A Small Forward Who Plays Big

Bobby Curran
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Friday - January 12, 2007
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Riley Luettgerodt says he’s more of a scorer than a shooter
Riley Luettgerodt says he’s more of a scorer
than a shooter

Each year the University of Hawaii basketball team welcomes new additions. Inevitably, at least one of the newcomers serves notice by his play that he can’t be ignored.

This year that player is Riley Luettgerodt.

The Gladstone, Ore., native is a 6-foot-5-inch small forward who plays bigger and will compete on the backboards with larger men.

“I like to get in there and bang,” says Luettgerodt. “It’s not just athletic ability, it’s position and timing.” That part of his game may have a genetic component. His older brother Justin was an All Mountain West linebacker at BYU, finishing his career in 2005.


But Luettgerodt has opened eyes with his offensive prowess. He is a sweet jump shooter, has a terrific jump stop, and is equally adept at taking the ball to the basket. He goes in strong and either makes the bucket or draws the foul.

“I would say I’m more of a scorer than a shooter,” says Luettgerodt. “I try to just take what’s there.”

At the start of the season, Luettgerodt found himself in an unfamiliar position. He was on the bench, and rarely called upon. While it may have surprised him, it didn’t surprise the other Riley, Coach Wallace.

“It takes some time with the new guys to figure out how to get their game into our system,” says Wallace. “And he had to learn it so he didn’t need to think so much. Now he’s finding his way on offense. Defense still needs work, though.”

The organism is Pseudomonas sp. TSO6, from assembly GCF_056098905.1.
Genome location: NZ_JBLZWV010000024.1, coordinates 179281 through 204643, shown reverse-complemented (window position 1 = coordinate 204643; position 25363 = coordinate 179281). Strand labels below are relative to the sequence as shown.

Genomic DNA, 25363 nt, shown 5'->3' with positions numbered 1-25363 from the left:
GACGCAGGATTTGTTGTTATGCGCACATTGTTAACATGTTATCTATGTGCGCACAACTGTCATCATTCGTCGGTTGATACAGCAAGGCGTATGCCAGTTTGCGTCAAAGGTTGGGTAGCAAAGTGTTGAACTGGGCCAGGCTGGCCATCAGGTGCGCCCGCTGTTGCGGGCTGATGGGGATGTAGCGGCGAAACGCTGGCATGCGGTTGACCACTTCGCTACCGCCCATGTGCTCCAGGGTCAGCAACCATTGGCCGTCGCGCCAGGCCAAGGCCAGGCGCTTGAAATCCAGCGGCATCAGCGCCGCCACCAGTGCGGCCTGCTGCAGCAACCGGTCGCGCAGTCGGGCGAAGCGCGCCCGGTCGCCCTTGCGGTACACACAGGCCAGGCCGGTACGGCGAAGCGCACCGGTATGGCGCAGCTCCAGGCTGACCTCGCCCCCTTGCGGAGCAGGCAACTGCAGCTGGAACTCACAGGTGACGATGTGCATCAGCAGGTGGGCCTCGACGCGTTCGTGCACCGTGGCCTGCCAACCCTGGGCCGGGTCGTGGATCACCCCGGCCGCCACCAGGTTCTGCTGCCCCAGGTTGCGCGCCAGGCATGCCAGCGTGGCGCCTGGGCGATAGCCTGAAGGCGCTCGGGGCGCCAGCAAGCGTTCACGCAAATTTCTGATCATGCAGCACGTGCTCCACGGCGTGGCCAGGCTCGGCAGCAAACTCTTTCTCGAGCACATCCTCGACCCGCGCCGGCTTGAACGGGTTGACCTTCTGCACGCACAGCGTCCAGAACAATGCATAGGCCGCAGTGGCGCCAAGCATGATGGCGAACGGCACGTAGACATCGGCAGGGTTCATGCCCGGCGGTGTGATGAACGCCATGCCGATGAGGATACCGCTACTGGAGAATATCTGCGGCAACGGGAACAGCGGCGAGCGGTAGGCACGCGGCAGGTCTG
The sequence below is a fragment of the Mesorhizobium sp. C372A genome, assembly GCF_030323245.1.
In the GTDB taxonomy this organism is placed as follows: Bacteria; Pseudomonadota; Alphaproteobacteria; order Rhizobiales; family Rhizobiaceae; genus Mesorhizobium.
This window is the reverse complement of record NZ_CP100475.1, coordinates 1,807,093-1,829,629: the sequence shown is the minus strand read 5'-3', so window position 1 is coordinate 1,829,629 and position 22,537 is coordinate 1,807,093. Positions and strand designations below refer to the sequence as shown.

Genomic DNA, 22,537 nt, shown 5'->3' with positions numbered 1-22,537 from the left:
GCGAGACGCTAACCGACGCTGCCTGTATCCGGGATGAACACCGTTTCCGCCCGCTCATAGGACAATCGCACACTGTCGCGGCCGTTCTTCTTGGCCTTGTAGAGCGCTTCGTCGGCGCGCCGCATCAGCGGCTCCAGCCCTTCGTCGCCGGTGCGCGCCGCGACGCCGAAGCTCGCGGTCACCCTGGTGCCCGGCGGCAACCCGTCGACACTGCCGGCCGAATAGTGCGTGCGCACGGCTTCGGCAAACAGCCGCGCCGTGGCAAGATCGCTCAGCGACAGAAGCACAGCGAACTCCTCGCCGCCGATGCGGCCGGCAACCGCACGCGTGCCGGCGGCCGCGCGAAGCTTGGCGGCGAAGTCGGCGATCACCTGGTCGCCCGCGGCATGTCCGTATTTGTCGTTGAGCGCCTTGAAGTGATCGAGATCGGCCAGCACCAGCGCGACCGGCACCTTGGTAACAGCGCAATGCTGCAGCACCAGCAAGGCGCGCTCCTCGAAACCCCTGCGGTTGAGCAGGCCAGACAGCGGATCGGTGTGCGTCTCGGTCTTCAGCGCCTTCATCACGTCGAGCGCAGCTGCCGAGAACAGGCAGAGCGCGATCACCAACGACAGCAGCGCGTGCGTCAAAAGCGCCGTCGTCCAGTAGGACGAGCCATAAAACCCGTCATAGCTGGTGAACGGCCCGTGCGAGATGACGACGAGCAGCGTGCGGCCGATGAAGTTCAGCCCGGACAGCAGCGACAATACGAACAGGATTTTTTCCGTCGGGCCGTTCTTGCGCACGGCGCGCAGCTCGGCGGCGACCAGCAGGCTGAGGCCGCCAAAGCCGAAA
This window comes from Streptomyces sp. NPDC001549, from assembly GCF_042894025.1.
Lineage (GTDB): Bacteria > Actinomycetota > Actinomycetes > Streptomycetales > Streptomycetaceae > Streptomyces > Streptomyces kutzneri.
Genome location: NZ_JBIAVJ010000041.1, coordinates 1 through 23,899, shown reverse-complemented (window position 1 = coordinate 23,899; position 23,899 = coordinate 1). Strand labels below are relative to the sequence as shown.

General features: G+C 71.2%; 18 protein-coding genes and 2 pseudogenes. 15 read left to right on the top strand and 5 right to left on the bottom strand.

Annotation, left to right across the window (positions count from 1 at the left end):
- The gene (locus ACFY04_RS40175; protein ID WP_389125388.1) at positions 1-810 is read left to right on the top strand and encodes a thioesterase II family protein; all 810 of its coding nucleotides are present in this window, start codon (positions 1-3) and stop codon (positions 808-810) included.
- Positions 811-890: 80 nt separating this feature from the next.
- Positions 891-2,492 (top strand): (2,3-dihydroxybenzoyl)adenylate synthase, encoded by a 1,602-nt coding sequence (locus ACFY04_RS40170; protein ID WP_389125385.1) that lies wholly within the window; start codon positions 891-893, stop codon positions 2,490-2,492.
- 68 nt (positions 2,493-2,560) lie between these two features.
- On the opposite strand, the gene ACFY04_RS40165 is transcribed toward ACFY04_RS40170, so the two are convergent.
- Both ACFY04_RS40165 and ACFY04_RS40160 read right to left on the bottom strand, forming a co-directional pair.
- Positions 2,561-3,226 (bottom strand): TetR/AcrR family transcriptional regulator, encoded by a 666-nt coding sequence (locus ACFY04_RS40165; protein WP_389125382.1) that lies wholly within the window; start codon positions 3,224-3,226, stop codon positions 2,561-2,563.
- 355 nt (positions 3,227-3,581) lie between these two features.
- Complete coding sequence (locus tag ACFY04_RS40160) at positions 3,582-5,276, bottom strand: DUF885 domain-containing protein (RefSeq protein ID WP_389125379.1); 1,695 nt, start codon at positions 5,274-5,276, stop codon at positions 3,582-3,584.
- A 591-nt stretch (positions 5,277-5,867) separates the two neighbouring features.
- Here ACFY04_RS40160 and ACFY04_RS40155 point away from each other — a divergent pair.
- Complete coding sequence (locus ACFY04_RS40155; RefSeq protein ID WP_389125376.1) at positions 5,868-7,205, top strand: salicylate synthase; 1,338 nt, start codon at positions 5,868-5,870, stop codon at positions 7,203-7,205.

In some ways it seems right that Luettgerodt ended up at UH. Former Rainbow Warrior point guard Mark Campbell coaches at a junior college near his home, and would call Riley up to work out. And his own junior college, Chemeketa, had sent the Rainbow Warriors Chris Botez.

“It seemed like everyone thought Hawaii would be a good fit for me,” says Luettgerodt. “I was offered by Montana, Portland State and San Jose State, but after I visited Honolulu, that was pretty much it.”


The Rainbow Warriors are glad he selected Hawaii. With an injured Ahmet Gueye giving him his first start against Tennessee-Martin, Luettgerodt responded with 17 points and 13 rebounds. He followed that with a 16-point effort against New Mexico State. His work has allowed Riley Wallace to use a small lineup, moving Bobby Nash to the power forward spot.

It probably won’t shock you to find out that Luettgerodt does-n’t mind whether he starts or not, just so long as he contributes.

“I’m good with whatever way Coach wants to use me,” he says. “I just want to help us win.”

He has also enjoyed having his parents, Kevin and Kirsten, see him play. “They came over for the Rainbow Classic,” he says, ” and they’ll be at Fresno and Boise.”

As far as the future is concerned, the sociology major says he’d like to look into sports broadcasting or possibly join his brother in the real estate business. But that can wait.

“I’ve got plenty going on with school and basketball,” says Luettgerodt, “For now, that’s my business.”

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